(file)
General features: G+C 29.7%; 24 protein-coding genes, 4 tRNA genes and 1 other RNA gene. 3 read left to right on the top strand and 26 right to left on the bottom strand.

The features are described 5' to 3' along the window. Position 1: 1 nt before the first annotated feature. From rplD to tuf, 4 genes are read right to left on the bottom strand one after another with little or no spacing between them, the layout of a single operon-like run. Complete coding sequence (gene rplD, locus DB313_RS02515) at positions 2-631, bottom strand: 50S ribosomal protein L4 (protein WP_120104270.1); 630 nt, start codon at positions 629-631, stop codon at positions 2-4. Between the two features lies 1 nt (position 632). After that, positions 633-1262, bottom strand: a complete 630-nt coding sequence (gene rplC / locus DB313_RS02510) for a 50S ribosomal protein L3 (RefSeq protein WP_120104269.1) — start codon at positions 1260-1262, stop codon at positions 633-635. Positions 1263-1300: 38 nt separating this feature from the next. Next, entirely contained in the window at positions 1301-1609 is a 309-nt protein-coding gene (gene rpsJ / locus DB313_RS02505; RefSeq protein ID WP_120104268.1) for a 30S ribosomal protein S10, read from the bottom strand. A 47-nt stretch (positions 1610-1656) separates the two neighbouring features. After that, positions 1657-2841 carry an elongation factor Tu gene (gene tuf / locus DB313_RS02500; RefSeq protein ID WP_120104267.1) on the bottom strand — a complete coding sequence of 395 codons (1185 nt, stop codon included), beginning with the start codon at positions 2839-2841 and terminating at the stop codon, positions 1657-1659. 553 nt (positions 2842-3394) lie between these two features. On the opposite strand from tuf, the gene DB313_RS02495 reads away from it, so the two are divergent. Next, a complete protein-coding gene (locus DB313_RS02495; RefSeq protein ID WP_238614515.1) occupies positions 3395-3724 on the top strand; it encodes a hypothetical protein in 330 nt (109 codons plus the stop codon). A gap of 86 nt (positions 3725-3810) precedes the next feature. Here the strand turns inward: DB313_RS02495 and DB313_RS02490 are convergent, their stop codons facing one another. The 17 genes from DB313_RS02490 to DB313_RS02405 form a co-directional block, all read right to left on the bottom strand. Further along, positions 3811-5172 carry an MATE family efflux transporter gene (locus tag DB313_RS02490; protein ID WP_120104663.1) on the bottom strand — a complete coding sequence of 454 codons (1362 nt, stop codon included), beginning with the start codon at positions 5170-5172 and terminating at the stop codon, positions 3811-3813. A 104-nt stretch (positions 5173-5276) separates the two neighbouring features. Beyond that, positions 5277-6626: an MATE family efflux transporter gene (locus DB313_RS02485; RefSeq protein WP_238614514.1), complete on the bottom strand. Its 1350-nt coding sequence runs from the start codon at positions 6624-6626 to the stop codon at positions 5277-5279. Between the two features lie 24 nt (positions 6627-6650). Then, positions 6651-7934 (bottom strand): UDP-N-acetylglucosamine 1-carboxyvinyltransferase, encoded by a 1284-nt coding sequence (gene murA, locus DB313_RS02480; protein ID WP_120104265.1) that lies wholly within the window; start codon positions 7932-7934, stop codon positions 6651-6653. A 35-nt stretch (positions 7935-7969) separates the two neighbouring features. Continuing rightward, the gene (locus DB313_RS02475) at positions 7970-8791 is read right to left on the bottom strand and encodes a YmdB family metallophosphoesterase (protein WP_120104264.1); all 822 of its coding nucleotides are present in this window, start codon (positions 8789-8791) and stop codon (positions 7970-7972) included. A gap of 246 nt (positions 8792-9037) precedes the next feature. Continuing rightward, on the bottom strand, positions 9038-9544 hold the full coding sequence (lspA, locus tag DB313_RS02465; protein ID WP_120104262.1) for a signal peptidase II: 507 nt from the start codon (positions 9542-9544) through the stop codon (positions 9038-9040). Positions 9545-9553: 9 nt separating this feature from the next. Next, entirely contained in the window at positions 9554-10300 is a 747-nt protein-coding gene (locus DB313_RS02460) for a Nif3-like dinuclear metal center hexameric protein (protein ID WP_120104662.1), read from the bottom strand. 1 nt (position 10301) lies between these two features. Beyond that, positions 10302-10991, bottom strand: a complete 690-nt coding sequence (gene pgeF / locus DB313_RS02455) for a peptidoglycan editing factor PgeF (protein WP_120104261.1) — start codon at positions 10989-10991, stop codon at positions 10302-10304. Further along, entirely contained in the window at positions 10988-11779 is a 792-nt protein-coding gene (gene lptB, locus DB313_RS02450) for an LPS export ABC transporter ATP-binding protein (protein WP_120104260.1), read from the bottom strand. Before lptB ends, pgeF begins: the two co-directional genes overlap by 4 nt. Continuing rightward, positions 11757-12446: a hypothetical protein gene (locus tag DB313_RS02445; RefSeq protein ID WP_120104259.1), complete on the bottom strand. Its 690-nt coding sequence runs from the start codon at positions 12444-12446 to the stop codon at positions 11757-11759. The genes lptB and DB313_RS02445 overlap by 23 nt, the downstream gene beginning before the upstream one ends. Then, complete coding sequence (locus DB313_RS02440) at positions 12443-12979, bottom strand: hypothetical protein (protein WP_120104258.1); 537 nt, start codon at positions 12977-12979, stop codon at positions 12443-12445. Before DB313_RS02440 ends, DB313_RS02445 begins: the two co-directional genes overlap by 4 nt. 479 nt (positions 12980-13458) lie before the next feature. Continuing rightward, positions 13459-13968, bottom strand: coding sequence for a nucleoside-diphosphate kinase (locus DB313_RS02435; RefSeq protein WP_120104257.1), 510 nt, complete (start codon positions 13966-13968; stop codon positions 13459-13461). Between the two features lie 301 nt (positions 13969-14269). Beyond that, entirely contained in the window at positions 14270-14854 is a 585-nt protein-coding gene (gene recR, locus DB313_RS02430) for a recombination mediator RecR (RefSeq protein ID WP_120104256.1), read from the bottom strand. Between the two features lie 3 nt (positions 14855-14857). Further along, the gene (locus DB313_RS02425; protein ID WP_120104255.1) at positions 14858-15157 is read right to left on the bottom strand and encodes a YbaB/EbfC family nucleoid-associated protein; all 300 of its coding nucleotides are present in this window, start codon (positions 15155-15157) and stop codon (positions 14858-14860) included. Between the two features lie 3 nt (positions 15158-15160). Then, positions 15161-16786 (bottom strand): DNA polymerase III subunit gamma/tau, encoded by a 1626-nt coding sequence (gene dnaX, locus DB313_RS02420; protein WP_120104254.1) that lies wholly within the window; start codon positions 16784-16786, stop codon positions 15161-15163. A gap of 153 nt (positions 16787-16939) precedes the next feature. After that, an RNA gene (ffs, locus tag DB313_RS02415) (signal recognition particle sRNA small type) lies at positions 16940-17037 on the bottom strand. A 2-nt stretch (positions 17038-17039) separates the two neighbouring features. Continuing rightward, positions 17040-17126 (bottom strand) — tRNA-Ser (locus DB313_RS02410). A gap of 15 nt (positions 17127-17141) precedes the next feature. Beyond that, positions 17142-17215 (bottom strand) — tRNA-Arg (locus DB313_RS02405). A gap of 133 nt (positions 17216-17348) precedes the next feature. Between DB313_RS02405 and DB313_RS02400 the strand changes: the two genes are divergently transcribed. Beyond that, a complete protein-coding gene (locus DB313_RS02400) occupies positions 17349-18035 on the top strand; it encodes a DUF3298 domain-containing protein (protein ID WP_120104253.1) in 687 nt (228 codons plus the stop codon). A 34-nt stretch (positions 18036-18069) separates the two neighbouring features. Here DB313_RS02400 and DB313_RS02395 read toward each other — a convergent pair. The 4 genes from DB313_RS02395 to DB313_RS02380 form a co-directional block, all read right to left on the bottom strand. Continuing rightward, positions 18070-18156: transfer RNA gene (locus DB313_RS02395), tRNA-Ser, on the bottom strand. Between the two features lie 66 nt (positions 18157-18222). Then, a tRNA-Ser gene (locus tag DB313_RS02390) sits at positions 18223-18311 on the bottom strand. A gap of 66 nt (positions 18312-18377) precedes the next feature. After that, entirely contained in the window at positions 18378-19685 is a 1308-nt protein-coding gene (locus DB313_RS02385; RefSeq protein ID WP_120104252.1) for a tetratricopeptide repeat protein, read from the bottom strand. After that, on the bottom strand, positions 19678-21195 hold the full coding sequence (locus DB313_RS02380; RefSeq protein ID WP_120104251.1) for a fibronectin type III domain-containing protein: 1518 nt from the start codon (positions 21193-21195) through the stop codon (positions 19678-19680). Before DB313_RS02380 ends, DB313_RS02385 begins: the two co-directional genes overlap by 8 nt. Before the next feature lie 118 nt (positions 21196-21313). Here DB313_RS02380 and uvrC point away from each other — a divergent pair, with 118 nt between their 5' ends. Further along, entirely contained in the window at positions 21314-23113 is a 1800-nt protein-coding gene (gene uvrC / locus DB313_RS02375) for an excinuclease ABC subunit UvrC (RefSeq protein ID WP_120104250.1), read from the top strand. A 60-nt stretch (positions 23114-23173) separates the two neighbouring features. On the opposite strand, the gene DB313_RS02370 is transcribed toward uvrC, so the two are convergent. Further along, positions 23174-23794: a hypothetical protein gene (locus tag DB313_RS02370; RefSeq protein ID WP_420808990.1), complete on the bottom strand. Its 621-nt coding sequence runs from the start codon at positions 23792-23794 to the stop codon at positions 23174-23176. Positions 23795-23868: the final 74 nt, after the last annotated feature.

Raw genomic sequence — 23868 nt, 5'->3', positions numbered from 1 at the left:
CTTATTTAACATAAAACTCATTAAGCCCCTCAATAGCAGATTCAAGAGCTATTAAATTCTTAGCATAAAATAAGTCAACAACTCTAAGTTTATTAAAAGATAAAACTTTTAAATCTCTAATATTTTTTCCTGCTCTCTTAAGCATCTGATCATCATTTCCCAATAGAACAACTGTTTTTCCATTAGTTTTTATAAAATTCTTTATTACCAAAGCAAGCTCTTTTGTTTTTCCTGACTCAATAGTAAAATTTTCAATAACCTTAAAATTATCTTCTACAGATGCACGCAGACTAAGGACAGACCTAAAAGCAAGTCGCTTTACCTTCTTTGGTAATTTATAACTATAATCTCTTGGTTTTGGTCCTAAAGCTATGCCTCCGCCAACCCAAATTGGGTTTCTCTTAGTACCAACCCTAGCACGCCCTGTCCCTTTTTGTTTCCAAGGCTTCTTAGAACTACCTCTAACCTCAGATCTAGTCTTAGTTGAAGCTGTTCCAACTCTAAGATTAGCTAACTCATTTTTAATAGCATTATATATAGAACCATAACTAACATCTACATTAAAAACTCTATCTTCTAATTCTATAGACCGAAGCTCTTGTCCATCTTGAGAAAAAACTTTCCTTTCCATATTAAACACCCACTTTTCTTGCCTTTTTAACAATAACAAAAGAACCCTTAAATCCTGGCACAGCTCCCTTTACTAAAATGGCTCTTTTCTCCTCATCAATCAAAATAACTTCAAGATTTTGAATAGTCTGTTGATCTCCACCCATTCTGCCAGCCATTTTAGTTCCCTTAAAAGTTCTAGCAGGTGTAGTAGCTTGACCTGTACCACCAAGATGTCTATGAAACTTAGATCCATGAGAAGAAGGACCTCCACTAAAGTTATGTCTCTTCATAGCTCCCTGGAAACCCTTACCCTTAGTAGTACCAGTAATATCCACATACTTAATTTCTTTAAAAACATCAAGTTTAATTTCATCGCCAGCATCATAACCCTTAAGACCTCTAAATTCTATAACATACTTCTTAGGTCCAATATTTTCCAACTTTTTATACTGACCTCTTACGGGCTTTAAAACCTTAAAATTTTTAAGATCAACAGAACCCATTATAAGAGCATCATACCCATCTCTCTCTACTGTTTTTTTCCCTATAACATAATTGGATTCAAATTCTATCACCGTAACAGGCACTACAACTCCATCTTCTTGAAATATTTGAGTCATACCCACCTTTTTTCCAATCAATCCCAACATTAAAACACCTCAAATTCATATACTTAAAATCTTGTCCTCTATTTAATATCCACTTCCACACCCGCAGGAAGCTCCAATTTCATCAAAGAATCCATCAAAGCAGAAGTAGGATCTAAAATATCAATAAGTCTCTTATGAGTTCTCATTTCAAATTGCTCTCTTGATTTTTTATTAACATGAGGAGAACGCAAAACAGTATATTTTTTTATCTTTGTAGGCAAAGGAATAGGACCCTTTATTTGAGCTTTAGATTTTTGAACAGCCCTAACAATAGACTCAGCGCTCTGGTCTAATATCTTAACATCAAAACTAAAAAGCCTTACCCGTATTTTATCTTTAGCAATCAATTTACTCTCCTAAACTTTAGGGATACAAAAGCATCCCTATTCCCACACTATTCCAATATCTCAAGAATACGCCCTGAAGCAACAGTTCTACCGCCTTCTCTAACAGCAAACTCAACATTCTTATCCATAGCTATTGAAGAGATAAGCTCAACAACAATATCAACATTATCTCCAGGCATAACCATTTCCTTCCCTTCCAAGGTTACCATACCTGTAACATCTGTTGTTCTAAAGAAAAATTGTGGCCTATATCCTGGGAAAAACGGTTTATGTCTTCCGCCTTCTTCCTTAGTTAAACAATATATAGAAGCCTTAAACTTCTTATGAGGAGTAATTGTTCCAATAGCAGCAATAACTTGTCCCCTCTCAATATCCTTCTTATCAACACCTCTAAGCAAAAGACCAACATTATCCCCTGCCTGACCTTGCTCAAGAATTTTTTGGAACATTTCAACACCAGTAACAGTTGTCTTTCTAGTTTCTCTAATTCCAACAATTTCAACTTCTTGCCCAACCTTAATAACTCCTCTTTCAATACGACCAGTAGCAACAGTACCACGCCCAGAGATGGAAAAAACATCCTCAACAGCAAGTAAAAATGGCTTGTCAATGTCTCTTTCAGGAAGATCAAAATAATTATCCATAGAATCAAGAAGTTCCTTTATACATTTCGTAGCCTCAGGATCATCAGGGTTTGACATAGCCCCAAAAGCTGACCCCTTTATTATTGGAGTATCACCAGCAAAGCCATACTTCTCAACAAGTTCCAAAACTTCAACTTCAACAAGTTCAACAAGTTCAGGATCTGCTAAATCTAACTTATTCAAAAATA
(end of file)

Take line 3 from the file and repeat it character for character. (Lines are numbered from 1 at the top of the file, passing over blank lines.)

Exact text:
Raw genomic sequence — 23868 nt, 5'->3', positions numbered from 1 at the left: